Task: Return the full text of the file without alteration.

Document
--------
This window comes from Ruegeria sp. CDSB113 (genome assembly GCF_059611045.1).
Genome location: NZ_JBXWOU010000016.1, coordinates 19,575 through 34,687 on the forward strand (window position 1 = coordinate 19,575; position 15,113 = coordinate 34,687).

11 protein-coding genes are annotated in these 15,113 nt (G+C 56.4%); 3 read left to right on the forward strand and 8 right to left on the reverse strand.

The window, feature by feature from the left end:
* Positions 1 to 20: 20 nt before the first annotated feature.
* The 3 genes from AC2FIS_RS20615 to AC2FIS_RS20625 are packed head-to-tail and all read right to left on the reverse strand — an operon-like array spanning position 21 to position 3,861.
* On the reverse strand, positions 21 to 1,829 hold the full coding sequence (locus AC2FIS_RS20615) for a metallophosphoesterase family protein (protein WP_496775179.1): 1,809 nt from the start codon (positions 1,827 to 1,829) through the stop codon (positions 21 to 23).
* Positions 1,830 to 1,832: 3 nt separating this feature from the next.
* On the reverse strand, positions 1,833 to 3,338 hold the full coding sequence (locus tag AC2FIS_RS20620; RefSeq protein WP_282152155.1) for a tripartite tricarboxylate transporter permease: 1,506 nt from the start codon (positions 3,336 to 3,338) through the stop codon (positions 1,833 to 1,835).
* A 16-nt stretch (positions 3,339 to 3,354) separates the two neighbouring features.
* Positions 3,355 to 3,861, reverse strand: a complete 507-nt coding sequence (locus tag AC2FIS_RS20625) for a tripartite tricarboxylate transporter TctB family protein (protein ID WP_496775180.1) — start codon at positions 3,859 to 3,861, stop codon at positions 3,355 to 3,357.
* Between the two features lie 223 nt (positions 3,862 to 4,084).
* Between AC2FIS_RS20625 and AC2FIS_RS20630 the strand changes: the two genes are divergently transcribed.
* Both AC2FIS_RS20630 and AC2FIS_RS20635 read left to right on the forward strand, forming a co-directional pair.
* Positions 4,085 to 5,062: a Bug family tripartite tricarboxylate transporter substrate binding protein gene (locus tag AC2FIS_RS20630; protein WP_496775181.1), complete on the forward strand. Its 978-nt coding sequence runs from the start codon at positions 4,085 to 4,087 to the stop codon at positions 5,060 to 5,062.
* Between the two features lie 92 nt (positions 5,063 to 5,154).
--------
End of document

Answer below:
This window comes from Ruegeria sp. CDSB113 (genome assembly GCF_059611045.1).
Genome location: NZ_JBXWOU010000016.1, coordinates 19,575 through 34,687 on the forward strand (window position 1 = coordinate 19,575; position 15,113 = coordinate 34,687).

11 protein-coding genes are annotated in these 15,113 nt (G+C 56.4%); 3 read left to right on the forward strand and 8 right to left on the reverse strand.

The window, feature by feature from the left end:
* Positions 1 to 20: 20 nt before the first annotated feature.
* The 3 genes from AC2FIS_RS20615 to AC2FIS_RS20625 are packed head-to-tail and all read right to left on the reverse strand — an operon-like array spanning position 21 to position 3,861.
* On the reverse strand, positions 21 to 1,829 hold the full coding sequence (locus AC2FIS_RS20615) for a metallophosphoesterase family protein (protein WP_496775179.1): 1,809 nt from the start codon (positions 1,827 to 1,829) through the stop codon (positions 21 to 23).
* Positions 1,830 to 1,832: 3 nt separating this feature from the next.
* On the reverse strand, positions 1,833 to 3,338 hold the full coding sequence (locus tag AC2FIS_RS20620; RefSeq protein WP_282152155.1) for a tripartite tricarboxylate transporter permease: 1,506 nt from the start codon (positions 3,336 to 3,338) through the stop codon (positions 1,833 to 1,835).
* A 16-nt stretch (positions 3,339 to 3,354) separates the two neighbouring features.
* Positions 3,355 to 3,861, reverse strand: a complete 507-nt coding sequence (locus tag AC2FIS_RS20625) for a tripartite tricarboxylate transporter TctB family protein (protein ID WP_496775180.1) — start codon at positions 3,859 to 3,861, stop codon at positions 3,355 to 3,357.
* Between the two features lie 223 nt (positions 3,862 to 4,084).
* Between AC2FIS_RS20625 and AC2FIS_RS20630 the strand changes: the two genes are divergently transcribed.
* Both AC2FIS_RS20630 and AC2FIS_RS20635 read left to right on the forward strand, forming a co-directional pair.
* Positions 4,085 to 5,062: a Bug family tripartite tricarboxylate transporter substrate binding protein gene (locus tag AC2FIS_RS20630; protein WP_496775181.1), complete on the forward strand. Its 978-nt coding sequence runs from the start codon at positions 4,085 to 4,087 to the stop codon at positions 5,060 to 5,062.
* Between the two features lie 92 nt (positions 5,063 to 5,154).